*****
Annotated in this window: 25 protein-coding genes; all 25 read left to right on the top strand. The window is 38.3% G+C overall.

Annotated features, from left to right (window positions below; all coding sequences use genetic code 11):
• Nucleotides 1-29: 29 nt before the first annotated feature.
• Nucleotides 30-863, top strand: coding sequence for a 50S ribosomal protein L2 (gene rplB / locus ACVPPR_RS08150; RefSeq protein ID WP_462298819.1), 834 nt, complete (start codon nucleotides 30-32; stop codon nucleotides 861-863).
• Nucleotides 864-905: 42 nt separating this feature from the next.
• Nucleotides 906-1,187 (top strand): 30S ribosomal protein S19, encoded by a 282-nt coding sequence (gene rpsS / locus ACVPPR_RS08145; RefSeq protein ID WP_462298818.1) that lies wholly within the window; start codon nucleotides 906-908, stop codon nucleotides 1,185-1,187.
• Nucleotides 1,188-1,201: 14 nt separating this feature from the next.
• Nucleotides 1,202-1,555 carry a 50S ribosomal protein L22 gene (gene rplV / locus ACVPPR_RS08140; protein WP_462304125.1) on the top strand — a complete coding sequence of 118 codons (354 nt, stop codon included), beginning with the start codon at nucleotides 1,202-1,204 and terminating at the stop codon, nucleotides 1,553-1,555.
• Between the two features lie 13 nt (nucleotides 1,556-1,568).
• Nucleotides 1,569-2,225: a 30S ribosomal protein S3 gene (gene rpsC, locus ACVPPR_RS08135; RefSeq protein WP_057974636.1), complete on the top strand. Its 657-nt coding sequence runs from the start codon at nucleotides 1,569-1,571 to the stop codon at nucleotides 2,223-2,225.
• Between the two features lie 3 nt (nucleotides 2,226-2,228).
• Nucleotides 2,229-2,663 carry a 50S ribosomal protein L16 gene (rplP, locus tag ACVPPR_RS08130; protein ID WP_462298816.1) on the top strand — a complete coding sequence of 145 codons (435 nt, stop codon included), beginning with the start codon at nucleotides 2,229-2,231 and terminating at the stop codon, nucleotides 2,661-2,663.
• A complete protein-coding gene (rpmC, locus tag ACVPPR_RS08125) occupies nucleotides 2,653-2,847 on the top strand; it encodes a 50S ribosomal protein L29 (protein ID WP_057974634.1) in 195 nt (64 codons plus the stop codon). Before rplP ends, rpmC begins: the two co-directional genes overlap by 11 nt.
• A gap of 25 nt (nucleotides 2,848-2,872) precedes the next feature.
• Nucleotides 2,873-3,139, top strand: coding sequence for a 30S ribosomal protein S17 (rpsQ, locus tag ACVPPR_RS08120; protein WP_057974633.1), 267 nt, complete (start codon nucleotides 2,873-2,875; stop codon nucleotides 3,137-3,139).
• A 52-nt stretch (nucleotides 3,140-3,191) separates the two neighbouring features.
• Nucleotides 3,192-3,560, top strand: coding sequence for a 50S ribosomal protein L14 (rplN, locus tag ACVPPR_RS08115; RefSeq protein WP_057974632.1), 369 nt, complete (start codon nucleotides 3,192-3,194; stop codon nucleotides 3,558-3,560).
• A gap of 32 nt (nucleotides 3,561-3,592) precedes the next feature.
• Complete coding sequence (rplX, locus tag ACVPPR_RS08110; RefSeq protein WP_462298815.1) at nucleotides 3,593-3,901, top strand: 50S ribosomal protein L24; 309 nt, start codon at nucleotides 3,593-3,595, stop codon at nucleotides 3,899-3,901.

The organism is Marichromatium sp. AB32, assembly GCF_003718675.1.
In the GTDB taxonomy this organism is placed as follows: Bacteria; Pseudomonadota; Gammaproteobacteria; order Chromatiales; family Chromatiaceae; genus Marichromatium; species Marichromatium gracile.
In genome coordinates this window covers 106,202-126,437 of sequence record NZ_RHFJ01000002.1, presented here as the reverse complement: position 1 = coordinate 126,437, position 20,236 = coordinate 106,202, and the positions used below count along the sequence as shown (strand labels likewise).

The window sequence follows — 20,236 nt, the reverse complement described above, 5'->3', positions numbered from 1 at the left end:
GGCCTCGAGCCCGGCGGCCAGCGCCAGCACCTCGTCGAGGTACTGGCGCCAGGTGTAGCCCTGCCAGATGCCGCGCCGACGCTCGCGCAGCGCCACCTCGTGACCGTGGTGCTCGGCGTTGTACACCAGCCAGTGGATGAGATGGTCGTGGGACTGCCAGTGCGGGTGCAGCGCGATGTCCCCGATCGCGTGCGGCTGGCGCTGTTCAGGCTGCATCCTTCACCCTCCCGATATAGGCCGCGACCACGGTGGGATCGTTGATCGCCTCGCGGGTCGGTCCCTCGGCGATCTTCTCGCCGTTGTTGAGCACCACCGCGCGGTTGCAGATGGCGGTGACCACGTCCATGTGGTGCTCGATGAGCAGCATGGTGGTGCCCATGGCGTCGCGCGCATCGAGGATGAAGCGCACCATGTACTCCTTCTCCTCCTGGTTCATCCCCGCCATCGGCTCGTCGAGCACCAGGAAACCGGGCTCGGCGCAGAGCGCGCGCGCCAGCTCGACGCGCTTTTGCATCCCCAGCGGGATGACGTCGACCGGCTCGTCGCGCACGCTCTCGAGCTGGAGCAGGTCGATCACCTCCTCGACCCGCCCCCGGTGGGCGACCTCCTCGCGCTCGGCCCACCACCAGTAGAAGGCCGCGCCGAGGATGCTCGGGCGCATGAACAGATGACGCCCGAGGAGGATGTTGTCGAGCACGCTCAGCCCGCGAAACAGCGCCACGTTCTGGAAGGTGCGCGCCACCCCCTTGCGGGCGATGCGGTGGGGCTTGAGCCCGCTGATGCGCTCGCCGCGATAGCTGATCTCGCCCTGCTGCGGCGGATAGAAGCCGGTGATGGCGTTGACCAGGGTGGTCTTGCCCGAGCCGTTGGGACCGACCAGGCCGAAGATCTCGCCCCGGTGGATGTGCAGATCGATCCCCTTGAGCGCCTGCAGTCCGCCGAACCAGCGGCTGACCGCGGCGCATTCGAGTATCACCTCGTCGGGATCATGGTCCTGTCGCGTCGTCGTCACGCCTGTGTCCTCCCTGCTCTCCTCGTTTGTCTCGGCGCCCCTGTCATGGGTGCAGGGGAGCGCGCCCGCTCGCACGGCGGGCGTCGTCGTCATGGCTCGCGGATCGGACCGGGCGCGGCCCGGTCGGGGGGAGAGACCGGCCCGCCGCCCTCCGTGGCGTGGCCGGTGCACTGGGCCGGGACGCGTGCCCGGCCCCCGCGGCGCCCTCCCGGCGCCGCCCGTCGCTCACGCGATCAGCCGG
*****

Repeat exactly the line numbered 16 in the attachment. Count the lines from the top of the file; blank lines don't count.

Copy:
• A 52-nt stretch (nucleotides 3,140-3,191) separates the two neighbouring features.